Deutsch: Realismus / Español: Realismo / Português: Realismo / Français: Réalisme / Italiano: Realismo

Realism refers to the belief that abstract universals (essences) exist and that empirical events are only manifestations of those universals.

In psychology, realism often refers to the tendency or practice of perceiving or representing things as they actually are, without idealization or distortion. This concept is explored particularly in cognitive psychology, where it relates to how accurately individuals can assess the world around them and their own abilities.


Realism in psychology involves understanding and accepting the reality of situations and oneself, which is crucial for making rational decisions and maintaining mental health. It contrasts with cognitive biases such as overconfidence or pessimism, where perceptions do not align with actuality. Psychological realism pertains not only to the accurate appraisal of external situations but also to self-awareness and self-assessment.

This concept also appears in discussions about therapeutic techniques, where fostering a realistic perspective in clients is often a goal. This can involve challenging unrealistically negative or positive thoughts and encouraging a more balanced and evidence-based view of oneself and the world.

Application Areas

Realism is relevant in various areas of psychological practice and research, including:

  • Clinical psychology: Helping clients develop a realistic understanding of their circumstances and capacities, which is often crucial in treating conditions like depression and anxiety.
  • Cognitive psychology: Studying how people perceive reality and the accuracy of their perceptions in decision-making.
  • Educational psychology: Encouraging realistic goal-setting and self-assessment in students to enhance learning and achievement.

Well-Known Examples

Psychological research related to realism includes:

  • Studies on depressive realism, a hypothesis that suggests that people with depression often have a more accurate perception of their control, performance, and outcomes than non-depressed people, who might be unrealistically optimistic.
  • Research on the Dunning-Kruger effect, where individuals with low ability at a task overestimate their ability, reflecting a lack of realism in self-assessment.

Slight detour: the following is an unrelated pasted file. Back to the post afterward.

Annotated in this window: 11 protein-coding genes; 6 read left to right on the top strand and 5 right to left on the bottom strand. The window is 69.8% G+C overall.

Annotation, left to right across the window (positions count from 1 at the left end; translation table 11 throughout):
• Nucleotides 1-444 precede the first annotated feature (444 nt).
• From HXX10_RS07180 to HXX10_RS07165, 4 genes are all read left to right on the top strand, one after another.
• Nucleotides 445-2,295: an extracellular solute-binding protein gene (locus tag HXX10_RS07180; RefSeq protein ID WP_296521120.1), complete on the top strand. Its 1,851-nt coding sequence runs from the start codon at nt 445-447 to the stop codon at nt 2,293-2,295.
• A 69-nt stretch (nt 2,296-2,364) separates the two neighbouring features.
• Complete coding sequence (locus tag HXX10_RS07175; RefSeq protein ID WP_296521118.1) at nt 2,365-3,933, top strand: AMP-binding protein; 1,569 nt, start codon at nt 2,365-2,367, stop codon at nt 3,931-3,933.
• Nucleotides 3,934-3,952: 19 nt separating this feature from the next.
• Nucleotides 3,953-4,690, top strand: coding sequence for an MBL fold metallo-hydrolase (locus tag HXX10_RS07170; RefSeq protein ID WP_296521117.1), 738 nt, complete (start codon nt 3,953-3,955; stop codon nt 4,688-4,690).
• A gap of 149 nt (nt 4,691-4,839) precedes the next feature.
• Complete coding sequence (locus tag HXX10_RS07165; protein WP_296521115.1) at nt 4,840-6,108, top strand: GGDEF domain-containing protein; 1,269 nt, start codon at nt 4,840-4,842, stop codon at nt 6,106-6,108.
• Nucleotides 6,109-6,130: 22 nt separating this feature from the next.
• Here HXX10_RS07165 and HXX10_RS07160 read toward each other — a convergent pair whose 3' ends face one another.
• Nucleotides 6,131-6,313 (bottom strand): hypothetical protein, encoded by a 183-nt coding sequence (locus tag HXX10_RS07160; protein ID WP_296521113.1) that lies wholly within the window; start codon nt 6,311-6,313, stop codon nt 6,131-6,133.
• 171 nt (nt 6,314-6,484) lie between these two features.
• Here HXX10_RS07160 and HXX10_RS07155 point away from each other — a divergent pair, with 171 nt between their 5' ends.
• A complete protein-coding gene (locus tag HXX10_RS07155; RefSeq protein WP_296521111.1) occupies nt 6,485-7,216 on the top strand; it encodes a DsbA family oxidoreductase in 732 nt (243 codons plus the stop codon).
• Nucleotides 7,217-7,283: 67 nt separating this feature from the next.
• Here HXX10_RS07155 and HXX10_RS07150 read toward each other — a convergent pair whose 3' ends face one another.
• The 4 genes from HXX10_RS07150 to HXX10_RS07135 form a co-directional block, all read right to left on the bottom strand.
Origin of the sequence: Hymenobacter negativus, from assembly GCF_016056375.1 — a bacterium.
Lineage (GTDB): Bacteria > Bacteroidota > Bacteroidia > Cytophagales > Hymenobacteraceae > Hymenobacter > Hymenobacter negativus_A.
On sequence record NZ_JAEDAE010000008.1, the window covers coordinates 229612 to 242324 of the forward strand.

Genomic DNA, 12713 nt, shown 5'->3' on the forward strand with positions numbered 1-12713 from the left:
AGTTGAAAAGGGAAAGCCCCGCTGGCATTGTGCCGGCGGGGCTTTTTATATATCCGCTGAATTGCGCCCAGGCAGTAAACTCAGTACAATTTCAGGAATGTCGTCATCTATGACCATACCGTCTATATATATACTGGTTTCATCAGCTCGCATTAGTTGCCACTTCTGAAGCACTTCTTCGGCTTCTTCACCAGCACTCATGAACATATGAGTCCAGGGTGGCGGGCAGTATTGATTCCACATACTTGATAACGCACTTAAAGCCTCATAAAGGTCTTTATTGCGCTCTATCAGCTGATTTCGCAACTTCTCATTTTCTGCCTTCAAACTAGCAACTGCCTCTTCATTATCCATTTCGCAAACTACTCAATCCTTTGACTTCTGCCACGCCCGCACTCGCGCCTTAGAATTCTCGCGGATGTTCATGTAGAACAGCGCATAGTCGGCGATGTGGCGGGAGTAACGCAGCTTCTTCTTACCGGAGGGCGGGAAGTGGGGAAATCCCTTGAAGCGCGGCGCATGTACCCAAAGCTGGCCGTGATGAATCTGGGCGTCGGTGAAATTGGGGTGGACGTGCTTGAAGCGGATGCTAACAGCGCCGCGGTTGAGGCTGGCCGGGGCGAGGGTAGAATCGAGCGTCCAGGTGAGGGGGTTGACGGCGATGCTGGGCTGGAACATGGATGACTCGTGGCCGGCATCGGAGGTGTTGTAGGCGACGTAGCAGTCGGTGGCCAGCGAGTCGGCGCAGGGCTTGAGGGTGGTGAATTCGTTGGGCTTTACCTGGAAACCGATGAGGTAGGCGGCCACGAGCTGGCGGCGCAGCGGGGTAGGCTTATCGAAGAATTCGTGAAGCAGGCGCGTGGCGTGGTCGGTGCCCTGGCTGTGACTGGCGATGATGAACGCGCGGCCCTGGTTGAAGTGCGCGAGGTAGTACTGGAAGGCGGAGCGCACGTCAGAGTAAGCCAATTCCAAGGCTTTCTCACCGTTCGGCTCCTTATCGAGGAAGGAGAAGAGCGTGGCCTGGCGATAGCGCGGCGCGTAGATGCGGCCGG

Treatment and Risks

In therapeutic contexts, encouraging realism can help individuals make better decisions and reduce distress by aligning their expectations with what is genuinely attainable. However, there's a balance to be struck, as excessive realism, especially if it veers into pessimism, can demotivate individuals or exacerbate feelings of helplessness.

Similar Terms

In psychology, related terms include:

  • Optimism: Generally involves expecting the best possible outcome from any given situation, which can sometimes conflict with a realistic outlook.
  • Pessimism: The tendency to see the worst aspect of things or believe that the worst will happen, often viewed as the opposite of optimism and sometimes of realism.

Articles with 'Realism' in the title

  • Depressive realism: Depressive Realism refers to the tendency of mildly depressed people to make accurate rather than self-serving biases judgments, attributions and predictions
  • Experimental Realism: Experimental Realism refers to the degree to which the experiment absorbs and involves its participants- the extent to which the study’s setting feels realistic and involving to participants and elicits spontaneous behavior - the extent t . . .
  • Moral realism: Moral realism is a term which According to Piaget is the stage during which children judge acts as moral when they conform to authority or to the rules of the game
  • Mundane realism: Mundane realism is a degree to which an experiment is superficially similar to everyday situations. In psychology, "mundane realism" refers to the extent to which an individual's beliefs or perceptions match up with the actual physical ch . . .
  • Naive realism: Naive realism refers to the belief that what one experiences mentally is the same as what is present physically. Naive realism is a concept in social psychology that refers to the belief that our perception of reality is objective and accur . . .


In psychology, realism is important for understanding how individuals perceive and interpret their environments and themselves. It involves a balanced and accurate assessment of situations, which is crucial for effective decision-making and mental health. Psychological interventions often aim to enhance realism to improve overall well-being and decision-making processes.


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